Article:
Sick and Tired
Absences from the office are about a lot more than illness, experts say, and there's plenty a manager can do to reduce downtime caused by 'sickies'. By Chris Sheedy.
Believe it or not, organisational research suggests staff in many workplaces together develop something of an unwritten agreement regarding how many sick days are acceptable each year. And, in many of those organisations, staff will ensure they take their quota, having legitimised their absence thanks to the behaviour of their manager.
A researcher at the forefront of absenteeism at work is Professor Gary Johns, an internationally respected Professor of Management at Concordia University in Montreal Canada. Two of the biggest causes of absence, he says, are, one, feelings of unfairness in how staff are treated, and, two, social causation, or the imitation of the behaviour of others.
"There is no normal amount of absence," Johns says. "There are major differences across companies, countries and professions. But research shows staff tend to peg absenteeism behaviour on that of others around them. So when people join organisations their attendance behaviour fluctuates for the first few months, but over time it gravitates towards the norm that has been established within their unit."
What causes absenteeism?
As illness-related explanations are generally the only reasons accepted for unplanned absences from work, other reasons can go unnoticed or unmeasured, says Dr Stefani Yorges, Graduate Co-Ordinator Psychology at Pennsylvania's West Chester University in the US.
"There can be sensitive issues that prevent people from going to work, such as difficulties with partners, problems with children, or drug dependency," Yorges says. "Other factors may include psychological difficulties or perceptions that their work life is unfair in terms of return for input.
"There are also individuals who need to exert some control over their work environment, and without this, take time off. Others may feel their efforts are not recognised and that 'no one cares anyway'."
Johns estimates that around 30-50 per cent of sick days in a typical organisation are not due to illness. It's not uncommon, he says, for staff members to collude and plan their sick-day roster. But one of the strongest root causes of absenteeism is perceived unfairness in the workplace, which, Johns points out, is absolutely under the control of individual managers.
"Employees are very sensitive to fairness and absenteeism is one of the few ways they can affect the personal balance sheet quickly. There's a point at which this behaviour can be seen as legitimate. Managers have to be supersensitive to fairness," Johns suggests.
Executive mentor Joe Tyney from Carnegie Management Group has a unique way of showing managers the value of staff engagement as it relates to workplace absenteeism. He simply asks the manager, "Do you wash a hire car before you return it?". "Of course not," they reply, Tyney says.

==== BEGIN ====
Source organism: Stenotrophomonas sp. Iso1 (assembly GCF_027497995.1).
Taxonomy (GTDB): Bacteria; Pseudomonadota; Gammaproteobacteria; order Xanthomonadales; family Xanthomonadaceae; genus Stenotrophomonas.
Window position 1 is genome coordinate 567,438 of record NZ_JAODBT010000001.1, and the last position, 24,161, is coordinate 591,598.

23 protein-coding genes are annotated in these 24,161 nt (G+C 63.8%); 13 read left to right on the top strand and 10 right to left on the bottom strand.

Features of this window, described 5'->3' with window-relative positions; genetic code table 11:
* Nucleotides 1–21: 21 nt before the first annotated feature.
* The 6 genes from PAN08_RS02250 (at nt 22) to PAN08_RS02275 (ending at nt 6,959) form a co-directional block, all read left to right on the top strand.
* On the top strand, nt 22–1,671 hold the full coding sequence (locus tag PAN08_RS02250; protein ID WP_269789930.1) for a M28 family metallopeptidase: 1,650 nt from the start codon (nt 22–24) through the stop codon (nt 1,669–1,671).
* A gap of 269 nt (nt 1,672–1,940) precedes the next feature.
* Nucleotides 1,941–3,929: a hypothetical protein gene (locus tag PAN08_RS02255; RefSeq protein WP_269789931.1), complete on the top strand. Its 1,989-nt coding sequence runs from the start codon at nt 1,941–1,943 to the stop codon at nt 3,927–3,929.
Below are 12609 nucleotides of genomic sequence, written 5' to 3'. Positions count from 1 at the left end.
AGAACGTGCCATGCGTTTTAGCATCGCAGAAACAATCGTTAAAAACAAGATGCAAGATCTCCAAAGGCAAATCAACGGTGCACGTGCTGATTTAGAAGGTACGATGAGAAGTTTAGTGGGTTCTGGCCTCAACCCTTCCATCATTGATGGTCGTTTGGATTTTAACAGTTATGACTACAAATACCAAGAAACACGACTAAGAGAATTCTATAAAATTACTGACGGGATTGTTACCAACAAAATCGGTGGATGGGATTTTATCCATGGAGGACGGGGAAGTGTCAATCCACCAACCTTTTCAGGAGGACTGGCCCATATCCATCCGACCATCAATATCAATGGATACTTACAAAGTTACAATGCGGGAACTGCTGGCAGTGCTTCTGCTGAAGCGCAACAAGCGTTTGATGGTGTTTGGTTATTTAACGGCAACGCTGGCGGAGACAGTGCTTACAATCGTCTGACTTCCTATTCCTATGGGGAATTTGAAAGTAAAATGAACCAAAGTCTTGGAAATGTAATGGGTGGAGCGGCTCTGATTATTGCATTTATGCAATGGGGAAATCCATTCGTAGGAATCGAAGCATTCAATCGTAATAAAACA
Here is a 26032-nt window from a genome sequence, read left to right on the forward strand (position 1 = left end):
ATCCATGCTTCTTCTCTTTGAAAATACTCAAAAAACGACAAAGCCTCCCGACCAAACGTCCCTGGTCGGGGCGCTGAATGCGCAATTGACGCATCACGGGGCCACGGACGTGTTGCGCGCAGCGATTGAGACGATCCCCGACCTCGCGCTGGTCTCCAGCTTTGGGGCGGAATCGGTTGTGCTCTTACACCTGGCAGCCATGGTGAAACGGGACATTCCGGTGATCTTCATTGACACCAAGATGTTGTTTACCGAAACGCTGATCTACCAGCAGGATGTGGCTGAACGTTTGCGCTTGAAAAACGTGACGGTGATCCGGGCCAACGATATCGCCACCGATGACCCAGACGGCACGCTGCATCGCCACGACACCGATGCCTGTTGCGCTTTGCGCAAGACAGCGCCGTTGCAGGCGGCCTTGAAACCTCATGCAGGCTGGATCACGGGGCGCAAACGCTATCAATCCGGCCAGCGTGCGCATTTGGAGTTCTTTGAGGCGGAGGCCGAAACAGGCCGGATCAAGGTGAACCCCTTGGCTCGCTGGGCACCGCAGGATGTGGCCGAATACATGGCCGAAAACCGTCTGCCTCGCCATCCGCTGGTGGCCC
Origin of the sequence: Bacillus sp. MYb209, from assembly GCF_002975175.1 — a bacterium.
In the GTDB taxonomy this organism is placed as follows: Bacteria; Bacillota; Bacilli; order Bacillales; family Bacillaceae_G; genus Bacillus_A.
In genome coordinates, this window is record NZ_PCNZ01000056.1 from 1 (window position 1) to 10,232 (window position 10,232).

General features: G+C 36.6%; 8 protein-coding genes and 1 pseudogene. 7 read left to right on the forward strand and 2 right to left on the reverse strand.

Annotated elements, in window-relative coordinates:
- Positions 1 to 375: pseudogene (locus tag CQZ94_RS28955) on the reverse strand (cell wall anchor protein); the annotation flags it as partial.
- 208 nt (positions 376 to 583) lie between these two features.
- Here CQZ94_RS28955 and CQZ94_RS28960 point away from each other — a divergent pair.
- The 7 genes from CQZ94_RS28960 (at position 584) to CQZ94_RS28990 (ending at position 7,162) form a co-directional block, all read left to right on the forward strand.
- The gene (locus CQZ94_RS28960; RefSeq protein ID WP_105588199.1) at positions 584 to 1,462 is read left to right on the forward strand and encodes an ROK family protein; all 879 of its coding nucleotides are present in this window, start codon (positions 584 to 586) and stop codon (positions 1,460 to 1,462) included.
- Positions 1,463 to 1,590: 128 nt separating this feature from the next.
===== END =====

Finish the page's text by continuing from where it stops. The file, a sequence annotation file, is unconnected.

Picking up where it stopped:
"Then I ask 'why not', and they tell me it's because it's not theirs. Then I ask whether they wash their own car. 'Of course I do' they reply. 'Why do you wash your own car?' I ask. 'Because it's mine and I care about it' they say. And there's your answer: you want staff to feel some ownership of your business. That way they'll always want it to shine and will do everything they can to avoid having it damaged."
People respond to how they're treated, Tyney says, and the solution to absenteeism begins with leadership and management. Managers must get to know their staff personally, not to a stage where they're becoming intrusive on the staff member's life, but they should know which football team they follow and how many kids they have. Leadership should be visible, he says, and this starts with the development of visible relationships.
Employees need to know what their place is in the company and how what they do impacts on where the company is going, Tyney says. "They need to feel part of the company and know their opinion is valued. If there are good relationships and clear expectations and staff feel managers care about them then staff won't want the company to suffer."
Morale, then, is a major contributor to absenteeism rates. "Targeting three specific areas will likely bring significant change in absenteeism levels," Yorges says.
"These are: improving the skills of current supervisors; recognising and rewarding employee contributions; and increasing employee involvement in decision-making processes."
Finally, it's vital for managers to convey the importance of good attendance to employees, Johns says. Too often the matter will only become an issue when somebody is found to be seriously exploiting the system, but this does nothing to change habits of the mass of staff taking their regular amount of days.
If a manager conveys expectations that staff will come to work each day, and is honestly concerned when there are problems with absence, then chances are that absenteeism rates will decrease.